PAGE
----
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Cytotoxic T lymphocytes: all roads lead to death


Cytotoxic T lymphocytes (CTLs) provide potent defences against virus infection and intracellular pathogens. However, CTLs have a dark side — their lytic machinery can be directed against self-tissues in autoimmune disorders, transplanted cells during graft rejection and host tissues to cause graft-versus-host disease, which is one of the most serious diseases related to CTL function. Although this duplicitous behaviour might seem contradictory, both beneficial and detrimental effects are the result of the same effector proteins. So, an understanding of the mechanisms that are used by CTLs to destroy targets and a knowledge of pathogen immune-evasion strategies will provide vital information for the design of new therapies.

Key Points

  • Cytotoxic T lymphocytes (CTLs) and natural killer (NK) cells provide protection against a wide variety of pathogens.

  • Key components of the killing machinery are found in the cytoplasmic granules of CTLs and NK cells.

  • The mechanism of killing involves directed exocytosis of cytolytic effectors, such as perforin and granzymes.

  • Granzyme B initiates apoptosis through the cleavage and activation of caspases.

  • Granzyme B gains access to the target cell by receptor-mediated endocytosis.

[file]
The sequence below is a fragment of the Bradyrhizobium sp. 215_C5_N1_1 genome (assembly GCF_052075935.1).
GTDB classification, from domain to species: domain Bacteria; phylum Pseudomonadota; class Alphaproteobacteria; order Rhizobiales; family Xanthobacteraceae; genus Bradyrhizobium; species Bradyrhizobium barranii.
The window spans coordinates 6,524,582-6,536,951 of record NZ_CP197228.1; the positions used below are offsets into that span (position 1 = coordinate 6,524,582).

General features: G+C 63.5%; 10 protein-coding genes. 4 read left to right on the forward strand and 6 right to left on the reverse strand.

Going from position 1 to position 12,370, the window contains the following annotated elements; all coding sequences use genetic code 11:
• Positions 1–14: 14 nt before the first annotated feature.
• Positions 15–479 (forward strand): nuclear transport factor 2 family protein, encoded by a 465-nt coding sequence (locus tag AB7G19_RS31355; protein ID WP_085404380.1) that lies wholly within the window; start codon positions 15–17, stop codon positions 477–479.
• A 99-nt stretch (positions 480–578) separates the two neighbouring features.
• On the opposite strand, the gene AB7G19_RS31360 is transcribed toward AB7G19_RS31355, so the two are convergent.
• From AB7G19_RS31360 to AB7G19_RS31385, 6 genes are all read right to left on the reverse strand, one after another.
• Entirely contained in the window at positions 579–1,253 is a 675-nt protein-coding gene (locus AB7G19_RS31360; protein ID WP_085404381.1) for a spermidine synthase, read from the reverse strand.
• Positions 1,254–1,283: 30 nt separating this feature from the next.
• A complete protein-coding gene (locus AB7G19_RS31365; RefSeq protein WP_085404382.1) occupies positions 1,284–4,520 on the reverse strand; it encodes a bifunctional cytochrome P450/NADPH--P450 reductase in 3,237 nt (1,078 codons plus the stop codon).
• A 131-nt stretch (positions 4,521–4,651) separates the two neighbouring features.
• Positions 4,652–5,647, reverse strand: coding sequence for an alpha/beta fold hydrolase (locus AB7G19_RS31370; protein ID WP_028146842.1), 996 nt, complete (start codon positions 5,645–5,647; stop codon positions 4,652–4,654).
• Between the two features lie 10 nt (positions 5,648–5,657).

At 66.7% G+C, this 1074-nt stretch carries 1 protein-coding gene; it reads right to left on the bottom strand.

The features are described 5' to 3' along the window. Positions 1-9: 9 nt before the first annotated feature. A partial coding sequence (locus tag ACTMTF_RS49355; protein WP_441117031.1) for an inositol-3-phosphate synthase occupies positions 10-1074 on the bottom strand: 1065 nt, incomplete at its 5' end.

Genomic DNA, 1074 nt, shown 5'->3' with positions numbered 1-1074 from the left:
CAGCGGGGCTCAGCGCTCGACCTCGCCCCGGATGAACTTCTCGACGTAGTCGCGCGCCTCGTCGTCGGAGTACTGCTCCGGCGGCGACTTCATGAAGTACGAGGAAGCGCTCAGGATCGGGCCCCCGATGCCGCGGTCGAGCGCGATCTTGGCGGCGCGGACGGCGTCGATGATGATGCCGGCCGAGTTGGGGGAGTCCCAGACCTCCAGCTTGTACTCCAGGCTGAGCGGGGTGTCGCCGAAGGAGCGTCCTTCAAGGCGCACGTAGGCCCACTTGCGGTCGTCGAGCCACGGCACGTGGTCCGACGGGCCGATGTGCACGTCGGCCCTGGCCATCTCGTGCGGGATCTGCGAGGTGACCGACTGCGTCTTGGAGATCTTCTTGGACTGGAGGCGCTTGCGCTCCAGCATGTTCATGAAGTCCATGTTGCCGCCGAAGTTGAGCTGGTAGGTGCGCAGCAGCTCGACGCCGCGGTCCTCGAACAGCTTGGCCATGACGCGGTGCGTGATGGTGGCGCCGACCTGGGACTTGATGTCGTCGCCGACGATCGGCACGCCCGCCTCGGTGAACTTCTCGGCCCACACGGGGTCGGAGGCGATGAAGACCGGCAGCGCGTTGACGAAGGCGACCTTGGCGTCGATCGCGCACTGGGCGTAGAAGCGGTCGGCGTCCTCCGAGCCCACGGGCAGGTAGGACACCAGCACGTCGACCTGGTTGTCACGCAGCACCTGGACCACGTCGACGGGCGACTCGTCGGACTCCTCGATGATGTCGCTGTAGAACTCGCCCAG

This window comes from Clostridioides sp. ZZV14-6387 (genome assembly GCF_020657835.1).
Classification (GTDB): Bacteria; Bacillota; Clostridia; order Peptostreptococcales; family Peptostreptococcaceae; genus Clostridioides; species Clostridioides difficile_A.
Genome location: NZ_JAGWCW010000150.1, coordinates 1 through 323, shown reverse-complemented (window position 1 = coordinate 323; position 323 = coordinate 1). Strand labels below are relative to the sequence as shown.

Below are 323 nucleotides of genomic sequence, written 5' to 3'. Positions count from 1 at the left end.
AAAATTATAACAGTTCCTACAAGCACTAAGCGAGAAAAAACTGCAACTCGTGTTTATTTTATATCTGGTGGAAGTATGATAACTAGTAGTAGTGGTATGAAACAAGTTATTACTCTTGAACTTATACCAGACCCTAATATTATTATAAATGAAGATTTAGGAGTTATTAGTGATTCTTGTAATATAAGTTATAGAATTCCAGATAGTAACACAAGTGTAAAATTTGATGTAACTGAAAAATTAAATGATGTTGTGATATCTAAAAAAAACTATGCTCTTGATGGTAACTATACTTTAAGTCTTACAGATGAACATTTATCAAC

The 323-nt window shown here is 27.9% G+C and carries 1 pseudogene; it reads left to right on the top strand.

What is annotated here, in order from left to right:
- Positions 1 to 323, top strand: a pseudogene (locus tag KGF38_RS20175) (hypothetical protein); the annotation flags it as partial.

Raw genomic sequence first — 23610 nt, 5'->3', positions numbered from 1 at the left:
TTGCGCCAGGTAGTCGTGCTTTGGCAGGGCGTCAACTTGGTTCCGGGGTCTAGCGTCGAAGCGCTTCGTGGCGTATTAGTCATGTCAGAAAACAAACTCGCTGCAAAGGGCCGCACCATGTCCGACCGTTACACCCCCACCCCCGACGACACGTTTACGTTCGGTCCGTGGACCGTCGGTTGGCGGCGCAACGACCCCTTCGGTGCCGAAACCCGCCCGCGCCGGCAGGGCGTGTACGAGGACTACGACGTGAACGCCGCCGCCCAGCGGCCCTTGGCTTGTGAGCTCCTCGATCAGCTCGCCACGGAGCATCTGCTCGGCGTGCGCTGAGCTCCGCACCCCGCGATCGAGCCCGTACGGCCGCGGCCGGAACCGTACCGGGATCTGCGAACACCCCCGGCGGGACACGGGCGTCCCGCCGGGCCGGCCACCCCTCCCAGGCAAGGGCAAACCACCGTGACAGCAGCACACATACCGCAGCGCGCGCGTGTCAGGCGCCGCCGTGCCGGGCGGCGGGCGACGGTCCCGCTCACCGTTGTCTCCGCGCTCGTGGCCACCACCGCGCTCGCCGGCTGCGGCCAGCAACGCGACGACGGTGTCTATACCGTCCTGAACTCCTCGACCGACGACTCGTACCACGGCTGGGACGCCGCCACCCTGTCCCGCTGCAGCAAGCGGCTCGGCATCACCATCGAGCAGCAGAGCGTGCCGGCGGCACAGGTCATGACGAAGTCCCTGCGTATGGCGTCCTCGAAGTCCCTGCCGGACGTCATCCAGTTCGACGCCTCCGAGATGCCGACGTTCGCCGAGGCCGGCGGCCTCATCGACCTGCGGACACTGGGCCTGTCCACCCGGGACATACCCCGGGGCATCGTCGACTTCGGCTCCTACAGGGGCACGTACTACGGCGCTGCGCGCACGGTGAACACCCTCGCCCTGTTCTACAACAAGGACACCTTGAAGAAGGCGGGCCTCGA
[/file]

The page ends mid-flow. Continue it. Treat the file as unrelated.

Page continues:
• Perforin facilitates the uptake and release of granzyme B into the cytoplasm of the target cell.

  • Other substrates for granzyme B indicate that it has an effect on the mitochondrial and caspase-independent pathways to cell death.

  • Other granzymes and cytoplasmic proteins can also act to induce target-cell destruction.

  • Viruses have evolved numerous strategies to inhibit apoptosis and CTL- and NK-cell-mediated killing.

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We dedicate this review to the memory of A. Greenberg: sometimes a collaborator, often a competitor, always a friend. R.C.B. is an Alberta Heritage Foundation for Medical Research Scientist, Canadian Institute Health Research Distinguished Scientist and Howard Hughes International Research Scholar. M.B. is an Alberta Heritage Foundation for Medical Research Scholar.

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Figure 1: Engagement of FAS (CD95) on a target cell with CTL-expressed FAS ligand (FASL; CD178) results in apoptotic death.
Figure 2: Pathways of entry for granzyme B.
Figure 3: Pathways to cell death that are initiated by granzyme B.
Figure 4: Virus-encoded inhibitors of apoptosis and CTL-mediated killing.